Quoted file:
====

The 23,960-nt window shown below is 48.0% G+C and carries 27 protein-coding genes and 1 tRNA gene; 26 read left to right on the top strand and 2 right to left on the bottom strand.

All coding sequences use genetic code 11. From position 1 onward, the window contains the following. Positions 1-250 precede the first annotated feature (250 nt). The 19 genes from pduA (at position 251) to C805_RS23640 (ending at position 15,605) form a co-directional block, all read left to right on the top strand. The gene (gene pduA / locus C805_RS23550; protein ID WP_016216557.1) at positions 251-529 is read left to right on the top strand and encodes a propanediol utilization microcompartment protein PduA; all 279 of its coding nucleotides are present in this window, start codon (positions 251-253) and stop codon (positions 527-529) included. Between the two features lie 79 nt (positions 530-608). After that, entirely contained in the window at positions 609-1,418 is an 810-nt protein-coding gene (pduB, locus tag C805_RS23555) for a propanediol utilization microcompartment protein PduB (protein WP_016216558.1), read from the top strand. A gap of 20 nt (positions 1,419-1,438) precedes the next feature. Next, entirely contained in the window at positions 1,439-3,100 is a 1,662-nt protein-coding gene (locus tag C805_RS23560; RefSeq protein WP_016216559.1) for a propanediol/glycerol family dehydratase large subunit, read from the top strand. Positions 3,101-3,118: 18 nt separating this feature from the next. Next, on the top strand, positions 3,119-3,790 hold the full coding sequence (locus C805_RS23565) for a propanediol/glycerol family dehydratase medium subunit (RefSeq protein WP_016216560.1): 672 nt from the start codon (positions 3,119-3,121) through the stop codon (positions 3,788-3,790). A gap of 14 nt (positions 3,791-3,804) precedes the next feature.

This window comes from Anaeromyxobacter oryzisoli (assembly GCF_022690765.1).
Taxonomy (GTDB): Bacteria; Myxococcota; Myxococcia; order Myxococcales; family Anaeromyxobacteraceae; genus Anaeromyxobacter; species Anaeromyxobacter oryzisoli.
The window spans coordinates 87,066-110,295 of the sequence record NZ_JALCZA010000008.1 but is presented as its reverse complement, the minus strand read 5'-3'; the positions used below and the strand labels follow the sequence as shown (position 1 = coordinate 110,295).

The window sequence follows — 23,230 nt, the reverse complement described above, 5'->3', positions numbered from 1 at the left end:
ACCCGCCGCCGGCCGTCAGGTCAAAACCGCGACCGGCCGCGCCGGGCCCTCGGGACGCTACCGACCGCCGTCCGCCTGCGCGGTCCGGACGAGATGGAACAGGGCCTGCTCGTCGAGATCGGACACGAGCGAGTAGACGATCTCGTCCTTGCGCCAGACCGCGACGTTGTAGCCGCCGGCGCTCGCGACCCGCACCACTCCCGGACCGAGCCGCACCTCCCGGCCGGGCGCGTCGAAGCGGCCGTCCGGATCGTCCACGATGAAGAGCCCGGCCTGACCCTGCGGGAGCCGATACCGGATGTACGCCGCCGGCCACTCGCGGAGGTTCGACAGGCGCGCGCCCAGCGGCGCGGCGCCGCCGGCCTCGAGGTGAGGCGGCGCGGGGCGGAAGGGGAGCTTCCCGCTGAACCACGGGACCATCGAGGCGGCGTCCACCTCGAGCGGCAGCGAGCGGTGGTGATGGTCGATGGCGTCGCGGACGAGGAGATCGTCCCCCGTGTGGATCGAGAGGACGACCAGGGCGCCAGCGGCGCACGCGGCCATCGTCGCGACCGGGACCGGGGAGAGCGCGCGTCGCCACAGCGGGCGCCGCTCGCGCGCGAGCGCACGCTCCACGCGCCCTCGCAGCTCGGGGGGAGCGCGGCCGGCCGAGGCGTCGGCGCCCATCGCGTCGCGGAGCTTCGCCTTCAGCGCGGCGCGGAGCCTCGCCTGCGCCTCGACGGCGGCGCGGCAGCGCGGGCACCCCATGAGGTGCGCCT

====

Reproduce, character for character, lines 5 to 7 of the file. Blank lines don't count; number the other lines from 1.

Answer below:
The window spans coordinates 87,066-110,295 of the sequence record NZ_JALCZA010000008.1 but is presented as its reverse complement, the minus strand read 5'-3'; the positions used below and the strand labels follow the sequence as shown (position 1 = coordinate 110,295).

The window sequence follows — 23,230 nt, the reverse complement described above, 5'->3', positions numbered from 1 at the left end:
ACCCGCCGCCGGCCGTCAGGTCAAAACCGCGACCGGCCGCGCCGGGCCCTCGGGACGCTACCGACCGCCGTCCGCCTGCGCGGTCCGGACGAGATGGAACAGGGCCTGCTCGTCGAGATCGGACACGAGCGAGTAGACGATCTCGTCCTTGCGCCAGACCGCGACGTTGTAGCCGCCGGCGCTCGCGACCCGCACCACTCCCGGACCGAGCCGCACCTCCCGGCCGGGCGCGTCGAAGCGGCCGTCCGGATCGTCCACGATGAAGAGCCCGGCCTGACCCTGCGGGAGCCGATACCGGATGTACGCCGCCGGCCACTCGCGGAGGTTCGACAGGCGCGCGCCCAGCGGCGCGGCGCCGCCGGCCTCGAGGTGAGGCGGCGCGGGGCGGAAGGGGAGCTTCCCGCTGAACCACGGGACCATCGAGGCGGCGTCCACCTCGAGCGGCAGCGAGCGGTGGTGATGGTCGATGGCGTCGCGGACGAGGAGATCGTCCCCCGTGTGGATCGAGAGGACGACCAGGGCGCCAGCGGCGCACGCGGCCATCGTCGCGACCGGGACCGGGGAGAGCGCGCGTCGCCACAGCGGGCGCCGCTCGCGCGCGAGCGCACGCTCCACGCGCCCTCGCAGCTCGGGGGGAGCGCGGCCGGCCGAGGCGTCGGCGCCCATCGCGTCGCGGAGCTTCGCCTTCAGCGCGGCGCGGAGCCTCGCCTGCGCCTCGACGGCGGCGCGGCAGCGCGGGCACCCCATGAGGTGCGCCT